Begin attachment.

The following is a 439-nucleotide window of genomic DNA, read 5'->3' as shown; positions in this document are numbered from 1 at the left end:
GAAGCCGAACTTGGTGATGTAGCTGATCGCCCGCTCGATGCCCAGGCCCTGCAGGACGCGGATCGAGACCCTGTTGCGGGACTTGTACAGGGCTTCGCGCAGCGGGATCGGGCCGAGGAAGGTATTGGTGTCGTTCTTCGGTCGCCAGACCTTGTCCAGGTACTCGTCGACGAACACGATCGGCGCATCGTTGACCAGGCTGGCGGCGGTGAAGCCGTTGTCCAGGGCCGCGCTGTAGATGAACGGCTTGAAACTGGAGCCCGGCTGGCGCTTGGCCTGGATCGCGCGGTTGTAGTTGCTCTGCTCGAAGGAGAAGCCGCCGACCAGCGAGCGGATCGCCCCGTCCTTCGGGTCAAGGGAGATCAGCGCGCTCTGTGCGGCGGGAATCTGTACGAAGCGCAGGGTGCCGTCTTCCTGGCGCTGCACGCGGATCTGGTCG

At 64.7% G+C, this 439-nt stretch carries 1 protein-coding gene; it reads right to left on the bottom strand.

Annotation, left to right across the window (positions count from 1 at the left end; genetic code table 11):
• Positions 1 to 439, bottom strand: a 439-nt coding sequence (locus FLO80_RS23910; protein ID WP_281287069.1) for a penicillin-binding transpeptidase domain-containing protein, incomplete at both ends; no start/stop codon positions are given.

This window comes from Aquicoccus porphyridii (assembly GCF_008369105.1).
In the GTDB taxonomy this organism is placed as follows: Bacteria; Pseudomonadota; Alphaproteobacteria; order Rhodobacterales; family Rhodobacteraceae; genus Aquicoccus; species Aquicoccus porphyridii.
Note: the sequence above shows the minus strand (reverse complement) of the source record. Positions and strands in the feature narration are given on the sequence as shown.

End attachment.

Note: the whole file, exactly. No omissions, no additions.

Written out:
The following is a 439-nucleotide window of genomic DNA, read 5'->3' as shown; positions in this document are numbered from 1 at the left end:
GAAGCCGAACTTGGTGATGTAGCTGATCGCCCGCTCGATGCCCAGGCCCTGCAGGACGCGGATCGAGACCCTGTTGCGGGACTTGTACAGGGCTTCGCGCAGCGGGATCGGGCCGAGGAAGGTATTGGTGTCGTTCTTCGGTCGCCAGACCTTGTCCAGGTACTCGTCGACGAACACGATCGGCGCATCGTTGACCAGGCTGGCGGCGGTGAAGCCGTTGTCCAGGGCCGCGCTGTAGATGAACGGCTTGAAACTGGAGCCCGGCTGGCGCTTGGCCTGGATCGCGCGGTTGTAGTTGCTCTGCTCGAAGGAGAAGCCGCCGACCAGCGAGCGGATCGCCCCGTCCTTCGGGTCAAGGGAGATCAGCGCGCTCTGTGCGGCGGGAATCTGTACGAAGCGCAGGGTGCCGTCTTCCTGGCGCTGCACGCGGATCTGGTCG

At 64.7% G+C, this 439-nt stretch carries 1 protein-coding gene; it reads right to left on the bottom strand.

Annotation, left to right across the window (positions count from 1 at the left end; genetic code table 11):
• Positions 1 to 439, bottom strand: a 439-nt coding sequence (locus FLO80_RS23910; protein ID WP_281287069.1) for a penicillin-binding transpeptidase domain-containing protein, incomplete at both ends; no start/stop codon positions are given.

This window comes from Aquicoccus porphyridii (assembly GCF_008369105.1).
In the GTDB taxonomy this organism is placed as follows: Bacteria; Pseudomonadota; Alphaproteobacteria; order Rhodobacterales; family Rhodobacteraceae; genus Aquicoccus; species Aquicoccus porphyridii.
Note: the sequence above shows the minus strand (reverse complement) of the source record. Positions and strands in the feature narration are given on the sequence as shown.